If we do this in CPU, we have something like this (pseudo code)

float3 sum;
foreach(boid in boids)
    sum += boid.pos;
sum /= (float)boidscount;

Of course, problem is our data is in GPU, so we don't want to transfer back and forth.

What is actually fun in DirectX11 is you have many ways to cover the same technique, let go trough a few of them.

1/Additive Render

Create a 1x1 texture (R32G32B32A32_Float)

Render all your boids, vertex shader is like this:

Code Snippet
  1. struct vsInput
  2. {
  3.     uint iv : SV_VertexID;
  4. };
  6. struct psInput
  7. {
  8.     float4 screenpos : SV_POSITION;
  9.     float4 objectpos : TEXCOORD0;
  10. };
  12. psInput VS(vsInput input)
  13. {
  14.     psInput output;
  15.     output.screenpos = float4(0,0,0,1);
  16.     output.objectpos = float4(PositionBuffer[input.iv],0.0f);
  17.     return output;
  18. }

Here we just set position to be 0,0 (since anyway we have single pixel), Boid position is sent to pixel shader as Texture Coordinate.

No here is our (hardcore) pixel shader:

Code Snippet
  1. float4 PS(psInput input): SV_Target
  2. {
  3.     return input.objectpos;
  4. }

We only return object position (please make sure to set Blend to Additive).

Now our single pixel contains the sum of all positions.

Divide this by boids count (in another pixel shader or a single compute shader), and you have your average position.

2/Good old MipMap

For this one, this is also pretty simple. Create a texture in R32G32B32A32_Float format as well, big enough to fit all boids (in our case 64*64 fits perfectly).

Now render your boids as PointList (so each boids position must arrive in a single output pixel).

So either draw 4096 elements, position boids from SV_VertexID to match a pixel (basic 1D->2D conversion). 

Alternatively you can make an instanced Draw Call (like 64 instances of 64 vertices each), So you will have SV_VertexID and SV_InstanceID as vertex shader input (each one representing row/column index)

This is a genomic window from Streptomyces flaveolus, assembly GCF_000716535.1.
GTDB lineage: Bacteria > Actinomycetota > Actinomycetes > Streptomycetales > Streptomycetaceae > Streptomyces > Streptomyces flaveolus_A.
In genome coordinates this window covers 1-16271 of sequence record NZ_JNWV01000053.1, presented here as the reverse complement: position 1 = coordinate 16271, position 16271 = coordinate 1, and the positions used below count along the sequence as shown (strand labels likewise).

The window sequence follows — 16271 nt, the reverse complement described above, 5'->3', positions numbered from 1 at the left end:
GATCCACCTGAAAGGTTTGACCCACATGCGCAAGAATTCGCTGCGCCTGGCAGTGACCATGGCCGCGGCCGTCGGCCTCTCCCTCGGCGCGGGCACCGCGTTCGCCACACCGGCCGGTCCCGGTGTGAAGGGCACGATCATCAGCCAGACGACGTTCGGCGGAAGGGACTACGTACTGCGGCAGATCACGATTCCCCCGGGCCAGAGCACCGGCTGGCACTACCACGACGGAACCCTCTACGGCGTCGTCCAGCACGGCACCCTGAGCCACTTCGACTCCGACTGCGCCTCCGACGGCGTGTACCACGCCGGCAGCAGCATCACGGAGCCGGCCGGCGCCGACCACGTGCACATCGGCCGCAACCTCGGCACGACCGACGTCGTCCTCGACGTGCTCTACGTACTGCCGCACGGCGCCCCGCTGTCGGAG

Write boid position in the pixel as above (no additive this time, just a plain write).

Now just call GenerateMips on your texture, and your average position is in last mipmap.

So now since we use DirectX11 and have access to compute shaders, we might as well use them.

So here we are, compute shader way.

3/Dummy Loop 

Easiest technique to compute average is a simple dummy loop. 
You send a 1,1,1 dispatch, and here is the compute shader code:

Code Snippet
  1. [numthreads(1,1,1)]
  2. void CS_Average(uint3 dtid : SV_DispatchThreadID)
  3. {
  4.     float3 sum = 0;
  5.     uint cnt, s;
  6.     PositionBuffer.GetDimensions(cnt,s);
  7.     for (uint i = 0; i < cnt; i++)
  8.     {
  9.         sum += PositionBuffer[i];
  10.     }
  12.     RWAverageBuffer[0] = sum * invcnt;
  14. }

This (excluding simplicity), is an example on how NOT to use compute shaders.

You use a single thread which does all the job, so you have plenty of threads doing nothing and one doing big job, which is more like a serial algorithm.

But this will be useful at a later stage. Doing the whole calculation like that is a NO GO tho.


Now let's improve that a bit. we want to use [numthreads(64,1,1)]

We have 4096 elements (eg: 64*64).

So what we'll do is the following:
Create a buffer with 64 elements.

Each of our threads will work on a part of the sum.

Code Snippet
  1. StructuredBuffer<float3> PositionBuffer;
  3. RWStructuredBuffer<float3> RWAverageBuffer : BACKBUFFER;
  5. [numthreads(64,1,1)]
  6. void CS_Average(uint3 dtid : SV_DispatchThreadID)
  7. {
  8.     float3 sum = 0;
  9.     for (uint i = 0; i  < 64; i++)
  10.     {
  11.         uint idx = i * 64 + dtid.x;
  12.         sum += PositionBuffer[idx];
  13.     }
  15.     RWAverageBuffer[dtid.x] = sum;
  16. }
  18. [numthreads(64,1,1)]
  19. void CS_AverageTransposed(uint3 dtid : SV_DispatchThreadID)
  20. {
  21.     float3 sum = 0;
  22.     for (uint i = 0; i  < 64; i++)
  23.     {
  24.         uint idx = dtid.x * 64 + i;
  25.         sum += PositionBuffer[idx];
  26.     }
  28.     RWAverageBuffer[dtid.x] = sum;
  29. }

So now we have a 64 elements buffer containing a part of that sum. But we made efficient use of your threads (please note that I show two read patterns , "row or column" based).

Now what we can simply do it run our dummy loop above, but it will only run on 64 elements.

So by decomposing like this and adding an extra dispatch, we allowed the first part to run MUCH faster, and leaving a very little job to do for our unefficient shader, which gives a (very) significant gain.

Let's see another way

5/Using groupshared and Thread Sync

Now let's look if we can do this in Compute and a Single pass. Since our element count is not that high it should quite easily allow it.

We've seen that we store temporary sum into a structured buffer. Now compute shader have a small memory space where they can share data (it's big enough to fit our 64 elements).

So here are declarations:

Code Snippet
  1. float invcnt;
  2. StructuredBuffer<float3> PositionBuffer;
  5. RWStructuredBuffer<float3> RWAverageBuffer : BACKBUFFER;